Think about why the guards of national security took their lives after failed to guard themselves against painfully bullying and stiriflingly rigid atmosphere within the military amid unbearable workloads–labor work on fixing things during daytime and manning guard posts, in addition to tightly scheduled field training on mountains for mutiple nights.

    The short-term fix like allocating more money for meals at barracks cannot save the innocent lives though succeeded in drawing short attention from the public.

  • lonetrey

    Man, I really do not envy those poor military men. They gotta step up the food, how could they not know the correlation between food and morale by now? We’re in the 21st century for crying out loud!

  • x1sfg

    I’d be willing to trade some shitty calorie ridden dfac food for what the ROK SOF guys eat. Then again, it depends on the service dining facility. USAF and USN dfacs are typically decent, but doused in butter and oil. Army = worse than Air Force, but with more fats and sodium. As for USMC chow halls, Pendleton is okay, Lejeune only when they have pork shoulder. FOBs are all terrible. Heard a rumor the best food in the military is on SSNs.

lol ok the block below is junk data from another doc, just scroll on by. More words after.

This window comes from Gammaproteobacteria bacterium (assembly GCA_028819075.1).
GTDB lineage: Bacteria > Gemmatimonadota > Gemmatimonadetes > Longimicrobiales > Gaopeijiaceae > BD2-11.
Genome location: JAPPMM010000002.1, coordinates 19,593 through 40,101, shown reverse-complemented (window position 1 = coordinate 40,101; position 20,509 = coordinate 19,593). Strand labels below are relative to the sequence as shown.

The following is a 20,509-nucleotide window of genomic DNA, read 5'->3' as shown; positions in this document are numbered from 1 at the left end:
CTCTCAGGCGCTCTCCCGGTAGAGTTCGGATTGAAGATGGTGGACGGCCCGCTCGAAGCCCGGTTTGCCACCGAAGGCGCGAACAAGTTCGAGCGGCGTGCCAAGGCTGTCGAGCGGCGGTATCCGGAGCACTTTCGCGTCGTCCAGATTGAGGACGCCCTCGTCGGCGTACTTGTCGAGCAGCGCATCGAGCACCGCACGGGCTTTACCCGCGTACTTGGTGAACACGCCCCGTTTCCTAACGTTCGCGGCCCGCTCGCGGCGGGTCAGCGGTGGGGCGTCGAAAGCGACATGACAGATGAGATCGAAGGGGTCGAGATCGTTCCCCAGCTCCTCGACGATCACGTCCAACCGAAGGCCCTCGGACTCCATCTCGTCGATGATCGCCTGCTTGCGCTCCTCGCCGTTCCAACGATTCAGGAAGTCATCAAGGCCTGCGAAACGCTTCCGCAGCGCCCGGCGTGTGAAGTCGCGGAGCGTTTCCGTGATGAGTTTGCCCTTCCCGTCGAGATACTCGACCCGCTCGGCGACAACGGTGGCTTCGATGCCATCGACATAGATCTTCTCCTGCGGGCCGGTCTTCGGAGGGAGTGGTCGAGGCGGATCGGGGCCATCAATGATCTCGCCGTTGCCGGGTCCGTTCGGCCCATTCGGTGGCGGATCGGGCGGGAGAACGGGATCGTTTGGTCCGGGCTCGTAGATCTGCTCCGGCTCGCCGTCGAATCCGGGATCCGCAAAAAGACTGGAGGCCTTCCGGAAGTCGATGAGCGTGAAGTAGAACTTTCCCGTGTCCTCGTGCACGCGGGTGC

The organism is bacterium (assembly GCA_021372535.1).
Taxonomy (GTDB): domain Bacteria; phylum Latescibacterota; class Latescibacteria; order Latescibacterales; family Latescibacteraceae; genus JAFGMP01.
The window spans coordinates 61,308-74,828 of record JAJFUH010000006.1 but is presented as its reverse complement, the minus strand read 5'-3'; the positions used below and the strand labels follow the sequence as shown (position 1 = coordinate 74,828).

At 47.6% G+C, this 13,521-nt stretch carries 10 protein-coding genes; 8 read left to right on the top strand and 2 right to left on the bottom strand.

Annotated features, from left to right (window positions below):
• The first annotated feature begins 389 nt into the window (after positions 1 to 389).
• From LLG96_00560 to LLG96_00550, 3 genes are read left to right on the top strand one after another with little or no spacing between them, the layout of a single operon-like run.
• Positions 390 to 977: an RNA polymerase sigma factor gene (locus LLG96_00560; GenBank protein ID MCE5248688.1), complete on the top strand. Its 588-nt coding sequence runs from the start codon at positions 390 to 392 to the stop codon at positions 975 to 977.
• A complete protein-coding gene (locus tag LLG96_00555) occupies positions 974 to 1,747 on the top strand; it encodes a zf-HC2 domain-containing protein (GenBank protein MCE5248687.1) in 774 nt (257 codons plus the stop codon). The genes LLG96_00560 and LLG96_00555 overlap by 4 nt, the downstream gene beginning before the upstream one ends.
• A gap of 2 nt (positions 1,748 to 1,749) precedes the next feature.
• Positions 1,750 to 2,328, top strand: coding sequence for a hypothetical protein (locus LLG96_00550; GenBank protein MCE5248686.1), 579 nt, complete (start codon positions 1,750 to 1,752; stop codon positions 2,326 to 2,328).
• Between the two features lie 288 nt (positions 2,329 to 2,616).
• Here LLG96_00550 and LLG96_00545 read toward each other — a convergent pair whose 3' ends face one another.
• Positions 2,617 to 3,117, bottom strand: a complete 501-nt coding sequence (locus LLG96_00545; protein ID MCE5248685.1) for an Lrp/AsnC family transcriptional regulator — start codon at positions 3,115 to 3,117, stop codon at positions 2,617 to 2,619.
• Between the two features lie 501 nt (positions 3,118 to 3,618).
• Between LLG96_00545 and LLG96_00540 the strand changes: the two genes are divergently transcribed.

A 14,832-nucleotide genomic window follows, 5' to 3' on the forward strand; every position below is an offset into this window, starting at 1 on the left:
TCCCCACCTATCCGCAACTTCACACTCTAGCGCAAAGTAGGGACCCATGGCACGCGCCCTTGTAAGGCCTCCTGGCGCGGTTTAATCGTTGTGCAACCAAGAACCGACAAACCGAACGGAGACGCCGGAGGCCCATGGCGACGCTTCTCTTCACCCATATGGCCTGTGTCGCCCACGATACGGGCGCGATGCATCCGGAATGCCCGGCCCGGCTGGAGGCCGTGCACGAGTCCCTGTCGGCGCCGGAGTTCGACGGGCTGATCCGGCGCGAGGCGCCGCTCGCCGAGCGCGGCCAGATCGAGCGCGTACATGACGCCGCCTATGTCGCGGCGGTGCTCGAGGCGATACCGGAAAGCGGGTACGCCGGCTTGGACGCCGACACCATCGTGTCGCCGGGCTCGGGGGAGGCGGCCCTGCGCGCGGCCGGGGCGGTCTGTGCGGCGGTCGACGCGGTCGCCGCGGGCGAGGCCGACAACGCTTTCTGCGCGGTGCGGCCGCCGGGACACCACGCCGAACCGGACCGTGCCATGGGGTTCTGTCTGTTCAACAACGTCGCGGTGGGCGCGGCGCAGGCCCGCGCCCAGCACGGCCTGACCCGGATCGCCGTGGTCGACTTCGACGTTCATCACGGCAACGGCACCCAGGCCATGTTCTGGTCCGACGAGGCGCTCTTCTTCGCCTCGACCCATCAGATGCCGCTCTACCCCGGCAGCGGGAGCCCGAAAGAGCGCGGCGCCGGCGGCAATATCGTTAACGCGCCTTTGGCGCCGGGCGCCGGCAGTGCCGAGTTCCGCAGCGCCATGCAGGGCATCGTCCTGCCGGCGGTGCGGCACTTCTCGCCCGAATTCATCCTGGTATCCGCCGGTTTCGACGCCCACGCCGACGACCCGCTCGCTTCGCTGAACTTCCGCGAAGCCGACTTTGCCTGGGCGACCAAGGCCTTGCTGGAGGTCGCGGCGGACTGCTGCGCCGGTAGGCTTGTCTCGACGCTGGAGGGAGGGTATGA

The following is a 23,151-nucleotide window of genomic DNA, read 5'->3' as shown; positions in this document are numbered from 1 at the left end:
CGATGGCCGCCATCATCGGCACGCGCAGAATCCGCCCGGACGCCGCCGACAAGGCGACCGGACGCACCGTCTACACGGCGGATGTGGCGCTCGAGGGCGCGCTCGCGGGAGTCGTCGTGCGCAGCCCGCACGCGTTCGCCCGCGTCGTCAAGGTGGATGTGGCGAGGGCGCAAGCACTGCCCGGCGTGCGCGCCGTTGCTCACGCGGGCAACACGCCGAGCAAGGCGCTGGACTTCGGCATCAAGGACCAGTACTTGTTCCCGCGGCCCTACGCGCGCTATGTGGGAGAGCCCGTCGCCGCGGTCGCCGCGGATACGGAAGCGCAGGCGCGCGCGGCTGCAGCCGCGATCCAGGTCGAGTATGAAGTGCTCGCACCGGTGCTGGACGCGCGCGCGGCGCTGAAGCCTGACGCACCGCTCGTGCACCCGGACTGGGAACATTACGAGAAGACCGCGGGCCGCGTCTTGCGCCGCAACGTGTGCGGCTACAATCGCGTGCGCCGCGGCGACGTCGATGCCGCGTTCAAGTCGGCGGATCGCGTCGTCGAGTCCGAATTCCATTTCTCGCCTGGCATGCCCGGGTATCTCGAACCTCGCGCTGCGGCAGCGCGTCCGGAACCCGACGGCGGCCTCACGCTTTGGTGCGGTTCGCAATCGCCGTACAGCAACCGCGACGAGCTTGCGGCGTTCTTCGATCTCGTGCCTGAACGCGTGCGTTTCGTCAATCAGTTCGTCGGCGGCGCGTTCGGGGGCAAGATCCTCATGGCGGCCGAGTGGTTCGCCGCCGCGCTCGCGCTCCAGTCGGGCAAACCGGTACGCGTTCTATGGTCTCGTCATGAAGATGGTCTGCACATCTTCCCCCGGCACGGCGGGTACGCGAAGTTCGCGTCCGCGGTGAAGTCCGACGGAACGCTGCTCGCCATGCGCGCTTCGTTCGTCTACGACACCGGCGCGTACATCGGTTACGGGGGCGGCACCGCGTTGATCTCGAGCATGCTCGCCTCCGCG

Weird though, most the old crusties Vietnam vets would always say they would march three miles just to go eat with the ROKMC as they had much better food than the US.

    • Chris

      The best I had was actually at Bonifas, though the decision to make the food good probably has more to do with showing off capitalist living standards to North Korean infiltrators than any genuine interest in 2ID’s health and comfort.

      • Seanshine


  • Jahar

    Looks worse than the prison food I had while there.

  • Kim Jong-un

    The food doesn’t look good, really don’t understand NK soldiers defected to the South.

    • ddd

      The south korean meal probably looks luxurious compare to theirs.

  • ddd

    no wonder their soldiers look so weak.

    • shattered2012


  • Cleo

    Are they making them feel deprivation in a time of war?

  • 참을 수 없는 존재의 가벼움

    With a relatively small military budget, feeding what I think is the largest standing army in the world, except for North Korea’s, is a real challenge. This test is resovled by reducing overhead costs as much as possible like food and clothing while increasing pain suffered by soldiers who are always hunger when they are soldiers in Korea.